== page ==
I hope you will help your world become more loving. From a Christian perspective, to love means to put others ahead of self and to give self up for others’ sake. Not everyone in the world is a Christian. Furthermore, not everyone who claims to be Christian is and not all Christians practice Christian love (I know how strange that must sound). Still, you can think, talk, and act in ways that will help people see the value of service and sacrifice. If enough of them can grow into wanting to help more than to be helped and to serve rather than to be served, this world will finally be ready to being a better place.

Sullivan, I realize that it will be a few weeks before you can read this letter for yourself. I also realize that it lays some lofty expectations on you. It is not a burden you can or should bear alone. Surround yourself with people who want to journey with you on the road to a better world. Build a community that wants to help make the world an even more wonderful place to be. I pledge to you that I will help you in whatever ways I can for as long as I am here.

Know that you are loved.

Know that your love for other people can make all the difference.

Your Grandfather,

Duke


Mike and Debra Ruffin are celebrating the arrival of their first grandchild, Sullivan Nash Gunter, on July 12. Mike’s professor, mentor, and second father, Dr. Howard P. Giddens, was known by the nickname “Duke,” so he has taken that as his grandfather name.

Friday, July 7, 2017

Perfect Mistakes

The other day I was listening to the excellent Georgia Public Broadcasting program On Second Thought. As Athens-based singer/songwriter T. Hardy Morris talked about the 1959 song “Try Me” by James Brown and the Famous Flames, he praised the “perfect mistakes” in Brown’s vocals. Morris was talking about the cracks in Brown’s voice that communicate the song’s emotion.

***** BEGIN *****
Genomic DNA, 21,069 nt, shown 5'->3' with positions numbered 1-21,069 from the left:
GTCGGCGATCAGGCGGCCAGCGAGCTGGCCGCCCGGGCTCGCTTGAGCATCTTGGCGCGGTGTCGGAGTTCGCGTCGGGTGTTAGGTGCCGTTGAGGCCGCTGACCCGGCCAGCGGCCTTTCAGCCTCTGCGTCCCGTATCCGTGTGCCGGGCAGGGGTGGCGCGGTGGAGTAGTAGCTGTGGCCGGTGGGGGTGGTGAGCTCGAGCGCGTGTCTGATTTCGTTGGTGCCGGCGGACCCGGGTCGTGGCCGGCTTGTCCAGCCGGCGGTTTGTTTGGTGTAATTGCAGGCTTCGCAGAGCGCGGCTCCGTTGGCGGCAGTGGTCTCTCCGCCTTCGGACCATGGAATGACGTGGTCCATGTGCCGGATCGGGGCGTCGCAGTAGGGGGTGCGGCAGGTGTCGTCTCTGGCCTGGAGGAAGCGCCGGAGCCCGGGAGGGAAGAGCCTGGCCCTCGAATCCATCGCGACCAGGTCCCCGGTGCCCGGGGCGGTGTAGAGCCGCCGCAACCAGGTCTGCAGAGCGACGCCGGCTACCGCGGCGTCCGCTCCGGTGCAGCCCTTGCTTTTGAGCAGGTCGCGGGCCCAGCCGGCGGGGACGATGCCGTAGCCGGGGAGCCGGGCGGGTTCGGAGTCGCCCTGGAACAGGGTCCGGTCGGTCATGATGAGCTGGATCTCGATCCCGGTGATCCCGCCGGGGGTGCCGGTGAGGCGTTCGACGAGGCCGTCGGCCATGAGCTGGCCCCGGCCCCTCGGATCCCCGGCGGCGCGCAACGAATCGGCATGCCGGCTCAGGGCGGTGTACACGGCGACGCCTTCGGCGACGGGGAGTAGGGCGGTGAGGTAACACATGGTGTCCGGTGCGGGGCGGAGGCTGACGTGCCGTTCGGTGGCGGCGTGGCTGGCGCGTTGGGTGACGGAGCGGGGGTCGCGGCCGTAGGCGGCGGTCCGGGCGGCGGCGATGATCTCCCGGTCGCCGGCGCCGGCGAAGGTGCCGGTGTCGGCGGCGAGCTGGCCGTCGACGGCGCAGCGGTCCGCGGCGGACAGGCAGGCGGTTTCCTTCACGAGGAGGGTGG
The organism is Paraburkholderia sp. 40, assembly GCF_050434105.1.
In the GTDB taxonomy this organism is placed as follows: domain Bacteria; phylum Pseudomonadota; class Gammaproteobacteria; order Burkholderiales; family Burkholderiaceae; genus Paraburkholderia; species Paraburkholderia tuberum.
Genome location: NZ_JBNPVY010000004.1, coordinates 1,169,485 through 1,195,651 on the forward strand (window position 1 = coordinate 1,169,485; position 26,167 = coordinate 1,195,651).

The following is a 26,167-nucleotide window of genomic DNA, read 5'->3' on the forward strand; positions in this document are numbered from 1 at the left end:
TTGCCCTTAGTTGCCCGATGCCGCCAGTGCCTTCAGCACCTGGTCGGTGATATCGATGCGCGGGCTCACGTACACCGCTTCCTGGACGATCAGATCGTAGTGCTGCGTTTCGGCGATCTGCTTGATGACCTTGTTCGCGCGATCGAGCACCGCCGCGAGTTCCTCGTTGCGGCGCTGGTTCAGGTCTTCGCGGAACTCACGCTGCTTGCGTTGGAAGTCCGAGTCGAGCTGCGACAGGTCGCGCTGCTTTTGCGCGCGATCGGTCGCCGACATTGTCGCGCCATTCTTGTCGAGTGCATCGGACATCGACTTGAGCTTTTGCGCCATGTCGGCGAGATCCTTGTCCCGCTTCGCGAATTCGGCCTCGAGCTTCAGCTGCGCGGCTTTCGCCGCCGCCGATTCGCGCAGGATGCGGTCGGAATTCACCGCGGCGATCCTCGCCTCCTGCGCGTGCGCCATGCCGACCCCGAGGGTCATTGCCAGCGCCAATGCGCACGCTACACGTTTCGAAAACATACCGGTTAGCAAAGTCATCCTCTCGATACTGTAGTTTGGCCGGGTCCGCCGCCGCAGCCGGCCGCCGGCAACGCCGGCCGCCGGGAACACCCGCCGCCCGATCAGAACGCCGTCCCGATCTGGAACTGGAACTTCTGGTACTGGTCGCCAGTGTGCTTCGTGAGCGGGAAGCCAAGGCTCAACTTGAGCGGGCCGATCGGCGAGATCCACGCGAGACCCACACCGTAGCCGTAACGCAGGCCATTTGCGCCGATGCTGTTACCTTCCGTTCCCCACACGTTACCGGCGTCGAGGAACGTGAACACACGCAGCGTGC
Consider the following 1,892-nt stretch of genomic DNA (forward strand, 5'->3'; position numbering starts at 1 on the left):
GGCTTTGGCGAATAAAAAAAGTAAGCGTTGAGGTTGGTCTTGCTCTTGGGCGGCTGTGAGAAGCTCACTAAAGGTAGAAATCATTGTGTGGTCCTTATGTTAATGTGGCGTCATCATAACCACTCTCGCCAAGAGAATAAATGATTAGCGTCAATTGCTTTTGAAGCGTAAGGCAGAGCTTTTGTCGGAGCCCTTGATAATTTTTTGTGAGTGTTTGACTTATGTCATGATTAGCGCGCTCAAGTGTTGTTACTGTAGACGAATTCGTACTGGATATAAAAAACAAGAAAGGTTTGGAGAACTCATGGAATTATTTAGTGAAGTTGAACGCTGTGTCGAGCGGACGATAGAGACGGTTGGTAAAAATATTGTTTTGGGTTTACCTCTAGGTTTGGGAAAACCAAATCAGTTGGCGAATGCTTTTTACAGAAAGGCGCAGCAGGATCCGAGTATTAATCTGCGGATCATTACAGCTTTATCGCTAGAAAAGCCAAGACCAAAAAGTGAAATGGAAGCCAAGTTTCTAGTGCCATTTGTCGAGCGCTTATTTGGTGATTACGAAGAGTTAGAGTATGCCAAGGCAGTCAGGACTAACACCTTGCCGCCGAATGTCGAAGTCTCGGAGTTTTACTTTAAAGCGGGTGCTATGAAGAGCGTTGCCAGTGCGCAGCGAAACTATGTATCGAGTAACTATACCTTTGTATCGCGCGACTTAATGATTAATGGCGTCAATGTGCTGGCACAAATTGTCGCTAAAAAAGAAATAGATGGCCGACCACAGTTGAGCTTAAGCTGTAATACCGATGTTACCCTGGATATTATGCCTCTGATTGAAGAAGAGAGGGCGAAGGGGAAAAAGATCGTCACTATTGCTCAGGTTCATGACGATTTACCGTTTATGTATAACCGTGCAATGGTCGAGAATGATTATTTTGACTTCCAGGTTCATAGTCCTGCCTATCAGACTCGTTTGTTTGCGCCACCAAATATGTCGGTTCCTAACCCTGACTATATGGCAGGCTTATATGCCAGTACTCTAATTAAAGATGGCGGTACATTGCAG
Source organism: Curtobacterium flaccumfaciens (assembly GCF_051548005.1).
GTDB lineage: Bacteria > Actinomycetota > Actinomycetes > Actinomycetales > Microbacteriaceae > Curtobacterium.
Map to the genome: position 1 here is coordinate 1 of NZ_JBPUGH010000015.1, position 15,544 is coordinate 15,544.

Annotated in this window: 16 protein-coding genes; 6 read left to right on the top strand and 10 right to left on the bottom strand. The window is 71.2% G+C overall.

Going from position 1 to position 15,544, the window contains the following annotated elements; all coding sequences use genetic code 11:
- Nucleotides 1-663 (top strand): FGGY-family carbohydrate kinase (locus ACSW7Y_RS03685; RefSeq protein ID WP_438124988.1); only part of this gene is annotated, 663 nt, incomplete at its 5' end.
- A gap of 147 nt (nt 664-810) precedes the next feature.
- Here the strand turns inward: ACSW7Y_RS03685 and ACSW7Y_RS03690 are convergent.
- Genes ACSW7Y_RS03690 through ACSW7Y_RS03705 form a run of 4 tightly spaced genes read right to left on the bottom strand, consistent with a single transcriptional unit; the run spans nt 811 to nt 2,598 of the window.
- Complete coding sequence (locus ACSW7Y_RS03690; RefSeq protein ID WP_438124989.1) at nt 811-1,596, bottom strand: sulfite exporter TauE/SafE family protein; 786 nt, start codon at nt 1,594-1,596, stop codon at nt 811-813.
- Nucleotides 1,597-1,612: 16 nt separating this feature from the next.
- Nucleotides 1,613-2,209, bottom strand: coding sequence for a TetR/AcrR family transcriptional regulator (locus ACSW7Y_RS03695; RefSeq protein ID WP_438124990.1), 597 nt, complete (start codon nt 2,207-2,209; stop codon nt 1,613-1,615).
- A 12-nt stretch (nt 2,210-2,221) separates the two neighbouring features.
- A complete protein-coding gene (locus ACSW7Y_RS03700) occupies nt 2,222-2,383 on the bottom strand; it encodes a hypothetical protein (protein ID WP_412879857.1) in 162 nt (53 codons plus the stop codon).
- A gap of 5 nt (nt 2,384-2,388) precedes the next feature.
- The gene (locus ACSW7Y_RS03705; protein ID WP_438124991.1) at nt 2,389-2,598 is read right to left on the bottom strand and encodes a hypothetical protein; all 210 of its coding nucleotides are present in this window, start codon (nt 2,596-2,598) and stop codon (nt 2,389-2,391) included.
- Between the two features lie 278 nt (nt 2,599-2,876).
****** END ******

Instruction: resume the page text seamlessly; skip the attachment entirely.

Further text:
The phrase “perfect mistake” intrigues me. I wonder if I’ve ever made one. I wonder if anyone has.

Maybe there’s no such thing. But even if there isn’t, there are certainly good mistakes and bad mistakes. The motives behind the actions that lead to the mistakes differentiate good ones from bad ones. Everybody makes mistakes, but what we’re trying to accomplish when we make them matters. 

That’s why every morning we should ask ourselves what we intend to do.  

What are we trying to accomplish through what we think, say, and do? Do we set out to help people or to hurt them? Do we set out to unite people or to divide them? Do we set out to understand people or to judge them? Do we set out to accept people or to reject them? Do we set out to work with people or to manipulate them? Do we set out to build community or to tear it down?

What are our lives about? What developments do we want them to contribute to? What kind of world are we trying to help build?

I read something in a pastor’s church newsletter column almost four decades ago that I never forgot. He was talking about trying to navigate some of the controversies of the time. He said, “I will make mistakes. I choose to make my mistakes on the side of love.”

I’ve tried to live by that. I know I’ve made a lot of mistakes. I hope I made most of them because I was trying to practice love, which from a Christian perspective means to give yourself up for the sake of others and to put others’ needs ahead of yours.

I know that all of our nation’s leaders aren’t Christians. It’s even possible that some who claim to be in fact aren’t. But when I think about what they say and do, I find myself more willing to accept the mistakes they make if I’m convinced they’re trying to help folks and not to hurt them. I find myself less willing to accept those made by leaders who seem not to care if millions of people get hurt.

If you want to witness a perfect mistake, you can try listening to the man known as the Godfather of Soul, the Hardest Working Man in Show Business, and Soul Brother Number One.

If you want to see political leaders make good mistakes, look for the ones who are trying to do something good and helpful. If you want to see the ones who make bad mistakes, look for the ones who aren’t..